January 5, 2018

Friday’s action had the S&P 500 up another 0.7% and the Dow up 0.9%. The gains have continued to come fast and easy on Wall Street. Toronto, however, was down 0.4%.

Toll Brothers was up another 2.2% to $51.21. This company has worked out as a decent way to benefit from the recovery in the U.S. housing market.

TFI International was down 2.2% giving back some of the recent gains.

Yesterday I mentioned my new calculation that breaks out the contributors to the total equity value of a company. Most of the companies that we have on the list here have a history of making profits. Most of them have positive retained earnings even even after paying dividends and any stock buy backs. In addition because most of them earn double digit ROEs, in a world where a 10 year government bond yields just 2.1%, the market values them at some premium to book value. Many of the companies on our list have been prodigious creators of value over the years.

As an example, the equity market cap value Linamar Inc. can be broken out as 3% (remaining after any stock buy backs) original share owner investment, 58% retained earnings and the remaining 38% of the market cap represents the premium the market has found to be appropriate over and above the book value. Linamar is therefore valued at $100 for every $3 of original owner money that it took in and most of that value was generated by making and retaining profits.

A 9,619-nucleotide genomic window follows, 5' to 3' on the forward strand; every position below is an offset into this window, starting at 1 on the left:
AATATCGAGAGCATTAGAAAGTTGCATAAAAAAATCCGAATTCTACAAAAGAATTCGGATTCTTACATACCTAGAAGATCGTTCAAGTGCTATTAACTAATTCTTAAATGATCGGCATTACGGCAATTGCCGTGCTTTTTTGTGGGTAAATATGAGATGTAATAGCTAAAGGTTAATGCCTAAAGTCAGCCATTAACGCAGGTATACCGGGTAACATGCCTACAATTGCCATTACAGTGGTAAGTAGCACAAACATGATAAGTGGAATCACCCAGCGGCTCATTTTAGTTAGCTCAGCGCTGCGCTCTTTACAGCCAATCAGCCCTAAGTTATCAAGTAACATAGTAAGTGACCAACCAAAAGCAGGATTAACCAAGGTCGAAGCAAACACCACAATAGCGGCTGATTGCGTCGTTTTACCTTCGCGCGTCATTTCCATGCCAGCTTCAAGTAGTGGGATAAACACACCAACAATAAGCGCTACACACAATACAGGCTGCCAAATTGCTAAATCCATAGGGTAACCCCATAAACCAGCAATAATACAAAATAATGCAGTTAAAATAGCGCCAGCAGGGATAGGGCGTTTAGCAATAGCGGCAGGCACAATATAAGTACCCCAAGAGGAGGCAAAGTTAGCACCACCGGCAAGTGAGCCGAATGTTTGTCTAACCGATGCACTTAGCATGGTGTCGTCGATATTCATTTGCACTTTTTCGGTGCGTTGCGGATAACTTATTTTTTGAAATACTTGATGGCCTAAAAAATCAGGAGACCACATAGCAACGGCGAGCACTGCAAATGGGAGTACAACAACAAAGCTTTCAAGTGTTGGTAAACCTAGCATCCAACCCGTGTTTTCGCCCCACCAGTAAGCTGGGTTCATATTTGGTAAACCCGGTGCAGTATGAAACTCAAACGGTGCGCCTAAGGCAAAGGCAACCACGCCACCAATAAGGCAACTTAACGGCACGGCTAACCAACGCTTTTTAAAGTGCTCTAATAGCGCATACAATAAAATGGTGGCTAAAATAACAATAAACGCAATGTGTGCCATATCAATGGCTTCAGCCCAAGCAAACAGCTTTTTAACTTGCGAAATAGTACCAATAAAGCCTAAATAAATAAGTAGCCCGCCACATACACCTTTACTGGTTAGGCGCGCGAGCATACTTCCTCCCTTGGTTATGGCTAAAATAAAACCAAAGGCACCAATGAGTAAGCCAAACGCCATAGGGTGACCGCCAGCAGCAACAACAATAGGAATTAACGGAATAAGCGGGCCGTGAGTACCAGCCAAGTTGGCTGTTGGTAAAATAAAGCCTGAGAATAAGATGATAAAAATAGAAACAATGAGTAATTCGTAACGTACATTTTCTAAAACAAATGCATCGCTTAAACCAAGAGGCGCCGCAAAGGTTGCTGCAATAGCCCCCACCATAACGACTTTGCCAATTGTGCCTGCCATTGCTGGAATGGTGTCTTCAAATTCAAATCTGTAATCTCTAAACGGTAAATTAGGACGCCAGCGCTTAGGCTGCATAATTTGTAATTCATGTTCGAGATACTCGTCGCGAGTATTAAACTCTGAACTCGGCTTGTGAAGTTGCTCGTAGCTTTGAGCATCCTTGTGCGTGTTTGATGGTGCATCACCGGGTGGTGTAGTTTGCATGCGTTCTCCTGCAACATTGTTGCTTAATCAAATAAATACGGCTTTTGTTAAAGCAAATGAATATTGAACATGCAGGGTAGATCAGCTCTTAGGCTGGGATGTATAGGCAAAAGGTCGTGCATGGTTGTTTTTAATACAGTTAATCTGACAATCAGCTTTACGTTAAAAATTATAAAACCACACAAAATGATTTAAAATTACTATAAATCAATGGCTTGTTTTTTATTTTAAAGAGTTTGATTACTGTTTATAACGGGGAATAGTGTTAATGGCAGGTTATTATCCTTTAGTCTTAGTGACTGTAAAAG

Linamar pays only a modest dividend (recently only 6% of its trailing earnings). And I suspect it has bought back few if any of its own shares. The fact that its original share owner invested money is so much smaller than retained earnings reflects many years of retained earnings and also is due to the fact that Linamar seldom or never issues shares in acquisitions. It also apparently has not issued huge amounts of stock options. Only 38% of Linamar’s value represents a premium over and above book value which is relatively modest. If the market believed that Linamar could continue to earn its five year average ROE of 20% then the premium would logically be far higher. Basically, these figures indicate that Linamar has done what we would want any company to do: It took in investor money, and made profits and reinvested and compounded those profits at a high rate of return and has earned a market value that is at a premium to the invested/retained capital. Not every company can make either of those two claims. Usually, if past profits have represented an attractive ROE the market will award a premium to book value. Exceptions could occur when the future is seen to be bleak for some reason.